About the Long-Term Numbers
National projections are developed by the Bureau of Labor Statistics, U.S. Department of Labor. State projections are developed in the labor market information sections of each State Employment Security Agency.
The projection period is 2014-2024 for all States.
The projection period includes the long-term period up to 2024 for all participating states.
Each State Employment Security Agency, in cooperation with the Bureau of Labor Statistics, uses the Occupational Employment Statistics (OES) report to gather occupational employment data. These OES data are the basis for the staffing patterns used in the projections. The data collected reflect the Standard Occupational Classification (SOC). (Many occupations are not identified separately in the SOC and are included in aggregate categories not shown on this site.)
Employment may not be sufficient to warrant the development of occupational projections in every occupation in each State, or the data may be confidential. Occupations for which projections are not available are indicated with an (NA) for 'not available.'
For most States, employment estimates are rounded to the nearest 10. Numerical employment change and average annual openings are rounded to the nearest 10. Employment less than 50 is shown as (NA). Numbers with an absolute value of less than 10 are identified with an (NA). If the numerical employment change is shown as (NA), the percent employment change is also shown as (NA).
Numeric Employment Change
Numeric employment change is the difference in the number of jobs between the base and projected years. A positive number means employment is growing due to the creation of new jobs. A negative number indicates employment is declining in the occupation.
Numeric change is important to consider along with percent change, because both types of change are affected by the size of employment in an occupation. Occupations with a large base of numeric employment may be creating large numbers of new jobs yet have small percent changes. Occupations with a small base of numeric employment may be creating a small number of new jobs yet have large percent changes.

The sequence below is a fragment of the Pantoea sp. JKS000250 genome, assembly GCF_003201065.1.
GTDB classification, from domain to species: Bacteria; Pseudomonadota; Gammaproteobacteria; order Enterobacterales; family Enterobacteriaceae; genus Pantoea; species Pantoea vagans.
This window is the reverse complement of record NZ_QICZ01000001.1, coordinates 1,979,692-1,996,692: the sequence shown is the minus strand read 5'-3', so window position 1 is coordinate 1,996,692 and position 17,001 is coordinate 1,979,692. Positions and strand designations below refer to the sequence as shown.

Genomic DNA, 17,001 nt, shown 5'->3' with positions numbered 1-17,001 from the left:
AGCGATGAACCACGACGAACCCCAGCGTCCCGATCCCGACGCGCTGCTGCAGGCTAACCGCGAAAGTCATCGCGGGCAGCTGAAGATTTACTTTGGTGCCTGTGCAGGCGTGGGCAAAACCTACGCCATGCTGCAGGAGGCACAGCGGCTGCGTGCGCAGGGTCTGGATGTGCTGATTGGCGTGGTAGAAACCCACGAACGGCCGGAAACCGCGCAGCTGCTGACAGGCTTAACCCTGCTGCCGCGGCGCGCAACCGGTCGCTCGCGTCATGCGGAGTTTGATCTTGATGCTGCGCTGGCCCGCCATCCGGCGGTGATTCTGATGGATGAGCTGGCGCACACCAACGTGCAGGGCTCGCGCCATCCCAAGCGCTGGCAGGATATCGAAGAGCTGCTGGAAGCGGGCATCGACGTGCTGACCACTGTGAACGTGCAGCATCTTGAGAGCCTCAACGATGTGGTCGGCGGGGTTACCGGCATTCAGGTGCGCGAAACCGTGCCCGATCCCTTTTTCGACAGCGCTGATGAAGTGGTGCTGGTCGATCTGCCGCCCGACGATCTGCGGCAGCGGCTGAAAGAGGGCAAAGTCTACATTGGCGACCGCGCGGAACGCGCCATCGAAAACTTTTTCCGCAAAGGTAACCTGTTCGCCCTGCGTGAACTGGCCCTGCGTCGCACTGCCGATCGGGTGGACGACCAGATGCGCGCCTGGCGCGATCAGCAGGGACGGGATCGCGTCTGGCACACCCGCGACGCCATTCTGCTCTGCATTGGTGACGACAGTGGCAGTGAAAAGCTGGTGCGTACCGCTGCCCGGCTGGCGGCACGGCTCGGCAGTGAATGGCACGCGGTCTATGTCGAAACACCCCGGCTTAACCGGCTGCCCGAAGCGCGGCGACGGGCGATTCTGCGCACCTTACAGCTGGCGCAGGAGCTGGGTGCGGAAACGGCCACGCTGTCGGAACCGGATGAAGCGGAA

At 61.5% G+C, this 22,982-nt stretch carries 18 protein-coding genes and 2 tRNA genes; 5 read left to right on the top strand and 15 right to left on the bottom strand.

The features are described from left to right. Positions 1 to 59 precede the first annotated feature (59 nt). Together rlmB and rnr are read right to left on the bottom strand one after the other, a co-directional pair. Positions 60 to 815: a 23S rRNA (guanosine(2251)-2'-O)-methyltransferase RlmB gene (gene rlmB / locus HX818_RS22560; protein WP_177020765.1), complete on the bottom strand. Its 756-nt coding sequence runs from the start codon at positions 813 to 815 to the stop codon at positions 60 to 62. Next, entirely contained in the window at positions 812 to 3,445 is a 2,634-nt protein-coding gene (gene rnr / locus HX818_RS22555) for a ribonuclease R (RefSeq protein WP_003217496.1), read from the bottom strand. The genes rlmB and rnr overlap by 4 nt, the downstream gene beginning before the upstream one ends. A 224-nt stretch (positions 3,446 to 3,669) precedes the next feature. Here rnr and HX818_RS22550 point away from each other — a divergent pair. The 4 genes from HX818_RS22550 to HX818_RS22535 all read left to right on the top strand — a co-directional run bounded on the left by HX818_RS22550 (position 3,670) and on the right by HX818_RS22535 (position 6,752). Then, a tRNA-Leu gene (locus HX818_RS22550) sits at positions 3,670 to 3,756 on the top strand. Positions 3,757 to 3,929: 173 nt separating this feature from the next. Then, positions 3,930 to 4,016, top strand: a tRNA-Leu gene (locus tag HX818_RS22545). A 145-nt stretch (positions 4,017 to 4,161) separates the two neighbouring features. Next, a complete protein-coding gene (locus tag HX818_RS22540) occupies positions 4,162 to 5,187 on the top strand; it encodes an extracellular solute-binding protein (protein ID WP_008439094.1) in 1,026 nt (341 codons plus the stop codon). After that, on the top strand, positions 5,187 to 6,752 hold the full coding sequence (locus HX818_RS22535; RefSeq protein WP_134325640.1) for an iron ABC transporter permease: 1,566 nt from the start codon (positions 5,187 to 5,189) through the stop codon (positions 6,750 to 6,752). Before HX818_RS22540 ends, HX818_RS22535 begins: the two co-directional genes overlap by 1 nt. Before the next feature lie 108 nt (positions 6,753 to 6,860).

Percent employment change indicates how fast employment is expected to increase or decrease during the projection period. The larger the positive percent change, the faster employment is growing. A large positive percent change is generally an indicator of favorable employment prospects. Likewise, the larger the negative percent change, the faster employment is declining, and the more unfavorable the employment prospects.
Average Annual Openings
Average annual openings are the sum of average annual new jobs and replacements. Average annual new jobs are the numeric change in employment over the projection period divided by the number of years in the projection period. Replacements are an estimate of the number of jobs that will arise from the need to replace workers who will change occupations, retire, or otherwise permanently leave the occupation. Occupations with declining employment will have average annual openings equal to replacement needs. Average annual openings are presented because job openings arise from both newly created jobs and the need to replace workers who permanently leave their jobs.
How Often are the Projections Updated?
National occupational projections are developed on a 2-year schedule and most States follow a similar schedule. The next National projections cycle will cover the period from 2014-2024 and will be available in November of 2015 from the Bureau of Labor Statistics. Data from most States will not be available until mid 2016. Employment projections are developed by each State and therefore are subject to work schedules and other related constraints of each State. Once the participating states have completed their next round of projections, updates will be made to this site.
Projection data accessible from this site are the responsibility of each agency that developed projections. The accuracy of projections for individual occupations is subject, of course, to error because of the many unknown factors that will affect the economy over the projection period. While occupational employment projections and related job outlook information can provide valuable inputs to the career decision-making process, they should not be the sole basis for a choice of career.